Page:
DescriptionThe evil wizard Zaks has cast a spell on the peaceful Yolkfolk, and while many fell under his spell, others have other problems to deal with, including Dizzy, who saw his girlfriend Daisy kidnapped and taken hostage by Zaks, and it's up to him to restore the Yolkfolk to normal and rescue Daisy from the top of the Cloud Castle's tower.
The most technically-advanced of Dizzy's adventure games in many ways, it was the only one to feature actual scrolling rather than a flick-screen system, the only one not to be released for the 8 bit computers the character originated on, the only one to originate on a console, as well as featuring many mini-games, such as Bubble Dizzy and an Operation Wolf clone.
Gameplay involves walking Dizzy through the levels, picking up objects and using them to solve simple puzzles. There are plenty of tests of arcade skill along the way as well, as gaps must be jumped and baddies avoided - starting with a limited number of lives, the player can earn more by completing Theodore's puzzle. Before rescuing Daisy the player must capture all stars that unlock the gates of the tower.
This game was later re-released on the NES with an updated Aladdin cart version. Updates include the number of collectible stars have increased from 100 stars to 250 stars, Dizzy now walks at a brisker pace, there are small terrain differences, some item placements have been rearranged, and the inventory system has become more simplified.
- "Fantastic Dizzy" -- European title
Part of the Following Groups
There are no reviews for the SEGA Master System release of this game. You can use the links below to write your own review or read reviews for the other platforms of this game.
|Sega Master Force||Nov, 1993||87 out of 100||87|
|Video Games||Dec, 1993||69 out of 100||69|
|Mega Fun||Dec, 1993||66 out of 100||66|
|Play Time||Mar, 1994||65 out of 100||65|
|Play Time||Jul, 1994||61 out of 100||61|
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NES versionThe Fantastic Adventures of Dizzy for the NES was available in two different formats; the first was a regular cartridge, and the second was a compact cartridge which required the Aladdin Deck Enhancer. The idea behind the compact cartridges was to take circuitry that was common to all NES cartridges and remove it placing it in the Deck Enhancer, leaving the game cartridge containing only parts that were unique to each game (mainly the game code.) Since the game cartridge now contained fewer parts, the manufacturing cost (and thus the cost to the consumer) was to be lower. To play the game you would plug the compact cartridge into the deck enhancer which would form a complete NES cartridge which could then be used in the normal fashion. Very few games appeared in compact cartridge form (seven total, including Dizzy the Adventurer which came with the Deck Enhancer. All of these games were by Codemasters, who also invented the Aladdin Deck Enhancer.)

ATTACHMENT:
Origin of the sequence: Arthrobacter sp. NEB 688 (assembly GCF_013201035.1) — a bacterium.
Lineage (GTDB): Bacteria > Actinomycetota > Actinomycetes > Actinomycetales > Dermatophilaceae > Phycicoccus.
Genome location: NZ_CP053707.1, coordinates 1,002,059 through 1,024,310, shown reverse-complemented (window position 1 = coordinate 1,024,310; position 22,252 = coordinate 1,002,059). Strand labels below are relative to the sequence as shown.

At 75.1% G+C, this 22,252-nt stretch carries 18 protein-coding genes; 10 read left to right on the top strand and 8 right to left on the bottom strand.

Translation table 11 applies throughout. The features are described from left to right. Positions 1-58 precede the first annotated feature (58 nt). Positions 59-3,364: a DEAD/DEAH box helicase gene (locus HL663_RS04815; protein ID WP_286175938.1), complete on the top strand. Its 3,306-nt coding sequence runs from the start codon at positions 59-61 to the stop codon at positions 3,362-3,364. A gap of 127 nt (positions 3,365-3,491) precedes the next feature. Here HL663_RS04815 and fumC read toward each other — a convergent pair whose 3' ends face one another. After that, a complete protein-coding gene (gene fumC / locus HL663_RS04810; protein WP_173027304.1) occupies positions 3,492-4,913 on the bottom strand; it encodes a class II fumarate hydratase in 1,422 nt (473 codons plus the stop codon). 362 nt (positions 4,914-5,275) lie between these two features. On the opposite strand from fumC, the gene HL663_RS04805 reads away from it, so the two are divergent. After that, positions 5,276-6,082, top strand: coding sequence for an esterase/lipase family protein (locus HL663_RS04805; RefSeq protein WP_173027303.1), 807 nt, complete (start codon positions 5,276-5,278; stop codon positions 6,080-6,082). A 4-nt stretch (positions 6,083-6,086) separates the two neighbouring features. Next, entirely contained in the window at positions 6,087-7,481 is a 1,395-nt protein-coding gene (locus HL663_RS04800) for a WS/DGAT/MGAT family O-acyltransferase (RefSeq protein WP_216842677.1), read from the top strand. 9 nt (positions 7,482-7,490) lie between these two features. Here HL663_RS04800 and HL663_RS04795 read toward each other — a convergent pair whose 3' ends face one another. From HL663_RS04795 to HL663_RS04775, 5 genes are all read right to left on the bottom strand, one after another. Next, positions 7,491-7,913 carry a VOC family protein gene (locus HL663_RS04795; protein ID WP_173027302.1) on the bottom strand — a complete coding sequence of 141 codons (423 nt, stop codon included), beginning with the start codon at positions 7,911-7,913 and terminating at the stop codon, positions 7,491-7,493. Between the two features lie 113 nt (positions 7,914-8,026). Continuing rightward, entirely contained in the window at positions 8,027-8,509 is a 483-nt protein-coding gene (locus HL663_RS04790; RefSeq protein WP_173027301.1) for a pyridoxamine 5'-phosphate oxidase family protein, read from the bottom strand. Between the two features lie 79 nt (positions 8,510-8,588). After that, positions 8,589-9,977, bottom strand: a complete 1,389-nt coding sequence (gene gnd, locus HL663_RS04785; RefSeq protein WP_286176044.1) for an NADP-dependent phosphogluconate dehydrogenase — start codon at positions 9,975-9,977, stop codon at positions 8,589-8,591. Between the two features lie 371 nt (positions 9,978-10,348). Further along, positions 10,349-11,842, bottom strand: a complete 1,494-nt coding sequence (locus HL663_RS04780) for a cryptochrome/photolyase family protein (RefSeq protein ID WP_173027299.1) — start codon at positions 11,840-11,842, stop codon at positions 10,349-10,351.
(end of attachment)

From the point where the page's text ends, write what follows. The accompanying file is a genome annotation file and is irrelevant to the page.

- Game Players
- 1991 - Best NES Adventure Game
- Parents Choice
Related Web Sites
- Dizzy's Domain (Information about each game for each system, including walkthroughs and reviews)
- DOSBox, an x86 emulator with DOS (Compatibility information page about the original game and its DOSBox versions. )
- Hall of Light (For Amiga: game database entry; digitalised manuals; game packaging; screenshots; additional material.)
- Sega8bit, a Master System fan site (For SEGA Master System: artwork; releases; additional material.)
- SMS Power! (Master System) (For Master System: releases info; credits; box text; additional material.)
- Wikipedia, the free encyclopedia (Encyclopaedic entry for the combined platforms of the game.)
- Yolkfolk.com (A Dizzy fansite with info about all of Dizzy's adventures in addition to fan-made games.)